Photographer, photojournalist, and professional diver Alexis Rosenfeld wanted to share with Blind the tremendous photographic, scientific, and human adventure he has embarked on with UNESCO and the Fondation 1 Ocean: the world’s largest animal migration off the coast of South Africa.
A member of Jean-Jacques Cousteau’s last expedition to Madagascar, he took part in the epic adventure of Marseille-based Comex (Compagnie Maritime d’Expertises) as well as participated in the discovery of the wreck of Antoine de Saint-Exupéry’s plane. Using text and image, he tells us about his latest adventure in marine biodiversity.
In this third and final episode, Alexis Rosenfeld recounts a unique and rare encounter with a whale giving birth to a baby calf. A moment of grace and emotion at the heart of the world’s largest animal migration.
Monday, July 25, 2023. Log entry no. 3: An unforgettable encounter
If you’re a photographer it’s really important to have a quest. Photography is there to bear witness to your quest, to bring it to light. I’ve embarked on several over the course of my career, whether it was the search for the wreckage of Saint-Exupéry’s plane or, now, the more personal challenge of capturing the birth of a baby whale.
When we stumbled upon a newborn whale calf, its umbilical cord was still intact. The first question was, “What do we do now?” The whole UNESCO team was there as well as 1 Ocean members: we’re looking at this infant whale, pale, fragile, its skin still wrinkly. The animal was minuscule compared to its mother: it must have been born mere hours ago, and I felt like I was touching the symbolic essence of life.
Our presence soon raised an ethical dilemma. What I really wanted to do is to get into the water and photograph this baby whale. We were able to see the mother fussing over it, as if embracing it, enfolding it, helping it to breathe by gently nudging it above water. She spread her fins, turned over on her back to cradle the infant on her belly. The moment was magical, almost unreal, as if plucked from an animated film.
There was something deeply moving about watching a mother whale use her fins to nurture her newborn. The event was so tender, it made us want to give this baby whale a name.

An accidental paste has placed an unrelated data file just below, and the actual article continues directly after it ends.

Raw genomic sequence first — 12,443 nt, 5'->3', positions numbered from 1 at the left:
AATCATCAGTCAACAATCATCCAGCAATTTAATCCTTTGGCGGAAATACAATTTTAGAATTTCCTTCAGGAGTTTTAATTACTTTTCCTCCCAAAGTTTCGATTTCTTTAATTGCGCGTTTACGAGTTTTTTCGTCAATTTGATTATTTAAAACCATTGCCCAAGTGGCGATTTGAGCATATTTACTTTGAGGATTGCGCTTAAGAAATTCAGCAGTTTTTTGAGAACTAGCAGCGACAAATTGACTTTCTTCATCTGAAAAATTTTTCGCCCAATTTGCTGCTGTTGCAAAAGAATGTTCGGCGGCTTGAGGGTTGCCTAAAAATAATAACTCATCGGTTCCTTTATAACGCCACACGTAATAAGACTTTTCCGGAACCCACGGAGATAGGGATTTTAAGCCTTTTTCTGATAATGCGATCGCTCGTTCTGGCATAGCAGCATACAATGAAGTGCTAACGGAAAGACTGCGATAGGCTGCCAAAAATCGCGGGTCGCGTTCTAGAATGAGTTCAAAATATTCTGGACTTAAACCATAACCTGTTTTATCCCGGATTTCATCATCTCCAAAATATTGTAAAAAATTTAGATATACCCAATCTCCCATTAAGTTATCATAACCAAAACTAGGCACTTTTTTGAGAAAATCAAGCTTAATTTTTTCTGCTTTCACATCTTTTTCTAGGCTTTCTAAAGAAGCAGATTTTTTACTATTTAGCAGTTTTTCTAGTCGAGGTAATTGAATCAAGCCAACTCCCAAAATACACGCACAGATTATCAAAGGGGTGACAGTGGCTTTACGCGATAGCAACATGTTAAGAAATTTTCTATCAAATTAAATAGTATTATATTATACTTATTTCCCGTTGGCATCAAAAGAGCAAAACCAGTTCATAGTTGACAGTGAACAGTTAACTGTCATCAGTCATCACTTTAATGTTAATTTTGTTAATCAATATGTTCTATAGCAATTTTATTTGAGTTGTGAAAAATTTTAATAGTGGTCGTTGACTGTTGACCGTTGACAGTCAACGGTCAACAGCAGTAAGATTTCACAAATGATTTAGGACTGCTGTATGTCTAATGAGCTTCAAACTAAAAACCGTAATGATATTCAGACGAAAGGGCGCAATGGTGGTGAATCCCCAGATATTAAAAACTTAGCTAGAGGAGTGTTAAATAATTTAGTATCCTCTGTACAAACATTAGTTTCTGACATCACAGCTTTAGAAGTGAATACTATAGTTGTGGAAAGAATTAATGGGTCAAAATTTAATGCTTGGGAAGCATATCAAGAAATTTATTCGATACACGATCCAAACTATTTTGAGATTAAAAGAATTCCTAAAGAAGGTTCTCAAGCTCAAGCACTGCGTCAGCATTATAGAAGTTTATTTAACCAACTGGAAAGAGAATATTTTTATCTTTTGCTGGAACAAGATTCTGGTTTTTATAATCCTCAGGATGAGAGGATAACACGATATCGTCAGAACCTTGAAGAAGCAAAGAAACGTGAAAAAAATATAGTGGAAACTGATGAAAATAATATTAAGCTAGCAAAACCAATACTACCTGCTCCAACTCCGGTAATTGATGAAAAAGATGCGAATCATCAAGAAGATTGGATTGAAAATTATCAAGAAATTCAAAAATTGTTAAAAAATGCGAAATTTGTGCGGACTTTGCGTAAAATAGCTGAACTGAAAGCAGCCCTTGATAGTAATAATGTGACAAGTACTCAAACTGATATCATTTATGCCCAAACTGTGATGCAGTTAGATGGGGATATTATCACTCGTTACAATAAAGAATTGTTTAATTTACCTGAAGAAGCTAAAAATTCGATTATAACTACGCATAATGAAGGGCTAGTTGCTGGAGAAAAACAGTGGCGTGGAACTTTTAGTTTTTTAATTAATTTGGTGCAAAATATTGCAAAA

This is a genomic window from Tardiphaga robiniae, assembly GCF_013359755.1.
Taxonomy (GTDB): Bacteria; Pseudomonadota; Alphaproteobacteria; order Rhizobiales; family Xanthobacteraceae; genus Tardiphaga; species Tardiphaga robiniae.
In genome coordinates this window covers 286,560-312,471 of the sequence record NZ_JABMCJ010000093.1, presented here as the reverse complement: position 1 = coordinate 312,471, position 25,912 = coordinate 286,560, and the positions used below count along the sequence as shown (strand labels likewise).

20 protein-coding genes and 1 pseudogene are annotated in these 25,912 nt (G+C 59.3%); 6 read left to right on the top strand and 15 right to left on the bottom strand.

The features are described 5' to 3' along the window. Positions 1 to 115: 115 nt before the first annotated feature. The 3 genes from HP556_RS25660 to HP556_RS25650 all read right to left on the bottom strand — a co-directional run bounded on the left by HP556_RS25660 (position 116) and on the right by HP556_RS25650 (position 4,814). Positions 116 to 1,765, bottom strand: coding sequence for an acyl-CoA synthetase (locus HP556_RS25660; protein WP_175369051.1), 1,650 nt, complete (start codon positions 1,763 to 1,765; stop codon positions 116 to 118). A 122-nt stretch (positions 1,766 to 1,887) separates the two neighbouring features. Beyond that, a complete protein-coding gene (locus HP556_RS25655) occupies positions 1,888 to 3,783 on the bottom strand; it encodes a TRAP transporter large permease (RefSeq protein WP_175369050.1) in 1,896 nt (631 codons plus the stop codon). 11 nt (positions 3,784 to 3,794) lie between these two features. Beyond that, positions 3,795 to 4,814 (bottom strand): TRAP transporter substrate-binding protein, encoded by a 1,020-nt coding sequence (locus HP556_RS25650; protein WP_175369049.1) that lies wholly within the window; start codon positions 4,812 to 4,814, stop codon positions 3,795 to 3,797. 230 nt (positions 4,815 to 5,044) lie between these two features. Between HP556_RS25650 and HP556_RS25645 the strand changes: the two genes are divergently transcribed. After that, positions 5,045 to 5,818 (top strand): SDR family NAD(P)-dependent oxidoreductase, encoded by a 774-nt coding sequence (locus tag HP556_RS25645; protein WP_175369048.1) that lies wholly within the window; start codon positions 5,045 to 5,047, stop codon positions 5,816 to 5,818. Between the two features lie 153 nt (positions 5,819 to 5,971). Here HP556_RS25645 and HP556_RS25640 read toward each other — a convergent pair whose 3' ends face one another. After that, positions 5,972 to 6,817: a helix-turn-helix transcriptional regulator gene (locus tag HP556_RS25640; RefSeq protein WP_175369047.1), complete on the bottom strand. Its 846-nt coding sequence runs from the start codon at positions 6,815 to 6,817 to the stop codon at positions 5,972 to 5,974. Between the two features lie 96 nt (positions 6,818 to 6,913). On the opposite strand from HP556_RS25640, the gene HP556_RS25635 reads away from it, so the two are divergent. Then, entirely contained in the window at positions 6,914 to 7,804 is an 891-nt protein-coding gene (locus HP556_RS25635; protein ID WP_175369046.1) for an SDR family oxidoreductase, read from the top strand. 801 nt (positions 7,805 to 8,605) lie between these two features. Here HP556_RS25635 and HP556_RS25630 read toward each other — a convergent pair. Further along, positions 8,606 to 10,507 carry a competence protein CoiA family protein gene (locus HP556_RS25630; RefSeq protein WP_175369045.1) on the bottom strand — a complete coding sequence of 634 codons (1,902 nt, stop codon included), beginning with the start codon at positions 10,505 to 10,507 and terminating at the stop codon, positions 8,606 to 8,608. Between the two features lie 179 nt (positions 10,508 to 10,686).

Thomas was shooting video, I was doing drone photography. The mother acted like a doting nurse in a maternity ward—comforting and warming her calf, who was splashing around clumsily. It was fun to watch. From our bird’s-eye view, the scene was nothing short of majestic. The urge to get closer was hard to resist, but we respected their space, aware that this could be the calf’s last peaceful moments before confronting the harsh realities of ocean life, the fishermen’s nets, and the ruthless law of the food chain…
Diving in and taking a photo was not an option at that moment. The mother was slowly swimming along with her infant, and shooting photos would have meant disrupting this incredible moment of intimacy. As a photographer you tread a fine line between intrusiveness and observation. If predators had been involved, my decision might have been different. In a situation of tension, my presence would have been rendered virtually invisible.
Another remarkable encounter came when photographing a dolphin hunting a sardine, which was a feat of technical prowess. I wanted to see up close how dolphins feed themselves. I wasn’t sure it would be possible because they are very fast. Dolphins can exceed speeds of 50 km per hour, so you need to have quick reflexes and meticulous camera settings. You’re shooting in murky water, which adds another twist. Equipped with multiple cameras and different lenses, I shot in burst mode with tracking autofocus. I spent an hour in the water, concentrating on their movements and anticipating their passage. The dolphins don’t pay any attention to you, you don’t exist, they fly by at breakneck speeds: I didn’t see the shot even as I was taking it!
In the end, our mission yielded results that far surpassed our expectations, both cinematically and photographically. Once the second part of our mission is completed in January, the release of our 52-minute wildlife documentary on Arte will be something to look forward to. I think it’s just wonderful that we are still able to celebrate these miracles of nature and have the privilege of documenting the awe-inspiring adventure of life underwater.
The mission, led by the 1 OCEAN team and UNESCO, is followed by a documentary team from the French TV channel ARTE. Two documentaries will be produced by John Jackson and Thomas Labourasse with the support of Lacaz’a Productions.